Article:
The dinner party was a piece of cake to plan (please note all of the cake recipes included in our blogs :), because I had my younger friend Sona – who also happens to be a best friend of our daughter – to call upon.  Sona rounded up a cadre of Sonoma friends ranging in age from 50-something on down (I know you’re laughing and asking how that qualifies as young, but when you’re 75, it is!), I invited three over 70’s – and the party was on.

Because Andy, my dishwasher and general clean-up person, was off on his weeklong bicycling adventure (see today’s Andy’s Corner), I decided I had to carefully plan everything, so that I didn’t get in a twit on the day of the dinner.  I could have served a much simpler dinner but I had lots of free time that week – and truly enjoyed my creative time in the kitchen.

The menu?

The hummus and carrots were prepared 3 days before the dinner, the cheesecake 2 days before the dinner, and the burgers 1 day before the dinner (re-warming them just before serving).  The only thing left to do on dinner day was prepare the spinach salad (I bought pre-washed organic baby spinach) and set the table.  I could also have set aside the day just ahead of the dinner to prepare everything, rather than spreading the prep out.  Or I could have taken an entirely different approach and assigned everyone a recipe to prepare.  I think that actually contributes to the feeling of “we’re all in this together.”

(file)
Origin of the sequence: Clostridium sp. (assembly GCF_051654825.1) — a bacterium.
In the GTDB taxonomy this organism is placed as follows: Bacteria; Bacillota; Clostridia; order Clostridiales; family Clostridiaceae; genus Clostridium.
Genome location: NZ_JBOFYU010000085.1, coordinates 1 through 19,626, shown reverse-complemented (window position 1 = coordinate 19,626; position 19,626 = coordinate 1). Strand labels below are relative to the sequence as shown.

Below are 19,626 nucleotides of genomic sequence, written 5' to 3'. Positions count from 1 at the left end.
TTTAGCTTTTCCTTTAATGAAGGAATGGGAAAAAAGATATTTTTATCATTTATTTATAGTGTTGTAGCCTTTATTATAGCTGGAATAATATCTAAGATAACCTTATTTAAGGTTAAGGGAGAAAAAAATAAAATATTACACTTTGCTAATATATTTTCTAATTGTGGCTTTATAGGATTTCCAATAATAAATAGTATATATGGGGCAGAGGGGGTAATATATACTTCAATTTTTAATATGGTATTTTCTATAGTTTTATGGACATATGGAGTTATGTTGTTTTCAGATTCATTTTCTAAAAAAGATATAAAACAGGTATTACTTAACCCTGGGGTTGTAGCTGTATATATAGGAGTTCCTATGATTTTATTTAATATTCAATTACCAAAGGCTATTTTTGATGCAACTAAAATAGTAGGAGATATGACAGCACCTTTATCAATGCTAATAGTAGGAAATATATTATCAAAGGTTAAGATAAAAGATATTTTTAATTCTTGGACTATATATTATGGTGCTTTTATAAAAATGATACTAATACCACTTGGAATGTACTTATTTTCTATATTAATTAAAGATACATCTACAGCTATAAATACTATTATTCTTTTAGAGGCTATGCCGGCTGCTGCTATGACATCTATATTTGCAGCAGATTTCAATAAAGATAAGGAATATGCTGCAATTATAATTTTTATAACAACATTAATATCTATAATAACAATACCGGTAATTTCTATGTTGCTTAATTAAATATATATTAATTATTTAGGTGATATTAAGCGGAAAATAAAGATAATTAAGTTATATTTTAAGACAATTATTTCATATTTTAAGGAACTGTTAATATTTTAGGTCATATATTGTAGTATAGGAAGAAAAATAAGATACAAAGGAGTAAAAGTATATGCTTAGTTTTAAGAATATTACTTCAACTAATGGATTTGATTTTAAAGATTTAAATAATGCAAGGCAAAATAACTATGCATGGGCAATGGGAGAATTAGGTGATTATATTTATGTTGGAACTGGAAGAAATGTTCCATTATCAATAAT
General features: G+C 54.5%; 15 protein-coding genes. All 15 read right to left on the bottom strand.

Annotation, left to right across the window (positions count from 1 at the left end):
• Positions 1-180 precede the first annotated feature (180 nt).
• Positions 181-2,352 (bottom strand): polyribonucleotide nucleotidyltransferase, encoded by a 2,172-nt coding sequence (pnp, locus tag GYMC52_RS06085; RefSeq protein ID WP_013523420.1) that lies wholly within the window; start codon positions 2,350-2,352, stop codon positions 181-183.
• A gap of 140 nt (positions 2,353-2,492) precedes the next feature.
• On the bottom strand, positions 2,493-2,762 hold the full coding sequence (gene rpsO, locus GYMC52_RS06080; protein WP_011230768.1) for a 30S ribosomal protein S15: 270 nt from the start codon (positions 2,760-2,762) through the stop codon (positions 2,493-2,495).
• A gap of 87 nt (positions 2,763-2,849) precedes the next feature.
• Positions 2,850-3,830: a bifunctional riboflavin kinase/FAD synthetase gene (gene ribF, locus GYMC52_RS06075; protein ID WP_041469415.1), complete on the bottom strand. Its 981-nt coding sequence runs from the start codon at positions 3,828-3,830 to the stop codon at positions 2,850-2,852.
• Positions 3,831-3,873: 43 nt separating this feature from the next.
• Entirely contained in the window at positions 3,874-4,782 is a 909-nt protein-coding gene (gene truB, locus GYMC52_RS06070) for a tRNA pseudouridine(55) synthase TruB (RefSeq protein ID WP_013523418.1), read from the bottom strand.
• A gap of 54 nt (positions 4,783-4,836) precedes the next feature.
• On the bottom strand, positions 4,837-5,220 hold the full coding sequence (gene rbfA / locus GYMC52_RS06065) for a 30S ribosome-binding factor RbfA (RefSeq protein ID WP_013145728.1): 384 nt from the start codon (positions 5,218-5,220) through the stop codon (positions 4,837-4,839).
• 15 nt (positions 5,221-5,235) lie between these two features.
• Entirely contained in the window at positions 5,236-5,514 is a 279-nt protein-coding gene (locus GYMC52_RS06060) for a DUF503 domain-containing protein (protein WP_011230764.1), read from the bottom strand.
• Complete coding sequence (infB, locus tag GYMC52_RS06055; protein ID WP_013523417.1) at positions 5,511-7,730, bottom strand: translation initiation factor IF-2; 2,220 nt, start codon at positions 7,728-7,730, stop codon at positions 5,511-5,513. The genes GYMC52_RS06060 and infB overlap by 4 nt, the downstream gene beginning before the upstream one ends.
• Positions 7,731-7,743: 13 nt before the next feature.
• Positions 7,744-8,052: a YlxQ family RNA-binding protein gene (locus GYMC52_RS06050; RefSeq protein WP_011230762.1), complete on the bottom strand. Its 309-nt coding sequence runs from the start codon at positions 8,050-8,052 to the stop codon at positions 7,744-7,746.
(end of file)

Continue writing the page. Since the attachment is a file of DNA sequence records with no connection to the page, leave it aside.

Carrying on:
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Roses from Lynne for our dinner

The highlight of the evening?  Lynne, who brought this rose bouquet from her garden, made the follow remarks for the occasion:

I always think of my Mother when I arrange roses.  Their beauty and fragrance are quite simply, her.  So I decided to bring a bouquet of roses along so that she could join us, in spirit, for an Intergenerational Women’s Dinner. Like our group, whose ages spanned four decades, the vase held roses that were in various stages of splendor.  Some were large and just past full bloom, their color mellowing to a soft yellow.  Others were bold in shape and rich with red and rose and yellow.  Others were tight buds, still emerging.  Each is a singular beauty, together, a bouquet representing the spirit of all things female and nurturing and loving. 

A perfect conclusion to a lovely evening with this community of women.

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The First Ever – and not the last – Intergenerational Women’s Dinner

Much love to my guests!  Left to right: seated – Connie, me (Ann), Pat, Katherine, Barbara; standing in back –  Lynne, Sona, and Nina

And Now for Something Entirely Different: Moss in Japan

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Japan is apparently obsessed with moss.  And Moss is obsessed with Japan.   As a result, today’s guest blogger is Moss and today’s feature recipe is a Japanese Cheesecake.

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Moss varieties in the Ginkakuji garden, Kyoto, Japan (photo by Paul Mannix)